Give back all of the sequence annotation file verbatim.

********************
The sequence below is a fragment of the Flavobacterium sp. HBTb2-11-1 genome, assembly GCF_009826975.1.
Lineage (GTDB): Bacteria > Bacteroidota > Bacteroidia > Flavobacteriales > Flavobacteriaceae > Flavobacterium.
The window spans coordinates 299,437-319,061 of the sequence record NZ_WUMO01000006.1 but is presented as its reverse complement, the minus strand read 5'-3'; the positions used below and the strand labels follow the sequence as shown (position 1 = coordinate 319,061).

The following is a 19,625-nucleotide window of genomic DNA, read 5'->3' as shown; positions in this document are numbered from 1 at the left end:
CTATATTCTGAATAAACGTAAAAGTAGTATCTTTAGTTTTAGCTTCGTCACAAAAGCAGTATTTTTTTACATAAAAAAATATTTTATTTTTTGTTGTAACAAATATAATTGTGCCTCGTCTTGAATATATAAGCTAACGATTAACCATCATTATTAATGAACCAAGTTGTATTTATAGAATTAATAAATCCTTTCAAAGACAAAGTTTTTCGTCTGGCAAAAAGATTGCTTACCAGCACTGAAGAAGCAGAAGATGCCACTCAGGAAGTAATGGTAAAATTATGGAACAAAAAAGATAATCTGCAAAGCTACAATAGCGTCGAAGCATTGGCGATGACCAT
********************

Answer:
The sequence below is a fragment of the Flavobacterium sp. HBTb2-11-1 genome, assembly GCF_009826975.1.
Lineage (GTDB): Bacteria > Bacteroidota > Bacteroidia > Flavobacteriales > Flavobacteriaceae > Flavobacterium.
The window spans coordinates 299,437-319,061 of the sequence record NZ_WUMO01000006.1 but is presented as its reverse complement, the minus strand read 5'-3'; the positions used below and the strand labels follow the sequence as shown (position 1 = coordinate 319,061).

The following is a 19,625-nucleotide window of genomic DNA, read 5'->3' as shown; positions in this document are numbered from 1 at the left end:
CTATATTCTGAATAAACGTAAAAGTAGTATCTTTAGTTTTAGCTTCGTCACAAAAGCAGTATTTTTTTACATAAAAAAATATTTTATTTTTTGTTGTAACAAATATAATTGTGCCTCGTCTTGAATATATAAGCTAACGATTAACCATCATTATTAATGAACCAAGTTGTATTTATAGAATTAATAAATCCTTTCAAAGACAAAGTTTTTCGTCTGGCAAAAAGATTGCTTACCAGCACTGAAGAAGCAGAAGATGCCACTCAGGAAGTAATGGTAAAATTATGGAACAAAAAAGATAATCTGCAAAGCTACAATAGCGTCGAAGCATTGGCGATGACCAT